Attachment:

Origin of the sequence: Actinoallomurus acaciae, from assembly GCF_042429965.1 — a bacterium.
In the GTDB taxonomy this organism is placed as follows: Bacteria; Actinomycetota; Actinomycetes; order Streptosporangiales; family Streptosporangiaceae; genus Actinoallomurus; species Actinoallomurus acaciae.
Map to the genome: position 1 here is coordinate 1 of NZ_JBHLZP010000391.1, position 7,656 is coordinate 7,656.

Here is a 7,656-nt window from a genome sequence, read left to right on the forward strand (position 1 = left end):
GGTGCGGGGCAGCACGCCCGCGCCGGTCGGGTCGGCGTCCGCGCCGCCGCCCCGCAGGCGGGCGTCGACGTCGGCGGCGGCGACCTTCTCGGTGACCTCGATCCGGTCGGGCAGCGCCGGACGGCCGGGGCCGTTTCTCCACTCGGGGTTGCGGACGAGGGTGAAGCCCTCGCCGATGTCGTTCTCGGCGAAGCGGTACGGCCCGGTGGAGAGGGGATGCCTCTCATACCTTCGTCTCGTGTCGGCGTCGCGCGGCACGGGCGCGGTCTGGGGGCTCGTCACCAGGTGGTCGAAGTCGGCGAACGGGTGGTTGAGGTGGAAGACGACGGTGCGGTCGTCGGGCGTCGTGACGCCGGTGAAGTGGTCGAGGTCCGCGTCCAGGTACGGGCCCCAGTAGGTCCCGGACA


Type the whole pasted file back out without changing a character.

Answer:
Origin of the sequence: Actinoallomurus acaciae, from assembly GCF_042429965.1 — a bacterium.
In the GTDB taxonomy this organism is placed as follows: Bacteria; Actinomycetota; Actinomycetes; order Streptosporangiales; family Streptosporangiaceae; genus Actinoallomurus; species Actinoallomurus acaciae.
Map to the genome: position 1 here is coordinate 1 of NZ_JBHLZP010000391.1, position 7,656 is coordinate 7,656.

Here is a 7,656-nt window from a genome sequence, read left to right on the forward strand (position 1 = left end):
GGTGCGGGGCAGCACGCCCGCGCCGGTCGGGTCGGCGTCCGCGCCGCCGCCCCGCAGGCGGGCGTCGACGTCGGCGGCGGCGACCTTCTCGGTGACCTCGATCCGGTCGGGCAGCGCCGGACGGCCGGGGCCGTTTCTCCACTCGGGGTTGCGGACGAGGGTGAAGCCCTCGCCGATGTCGTTCTCGGCGAAGCGGTACGGCCCGGTGGAGAGGGGATGCCTCTCATACCTTCGTCTCGTGTCGGCGTCGCGCGGCACGGGCGCGGTCTGGGGGCTCGTCACCAGGTGGTCGAAGTCGGCGAACGGGTGGTTGAGGTGGAAGACGACGGTGCGGTCGTCGGGCGTCGTGACGCCGGTGAAGTGGTCGAGGTCCGCGTCCAGGTACGGGCCCCAGTAGGTCCCGGACA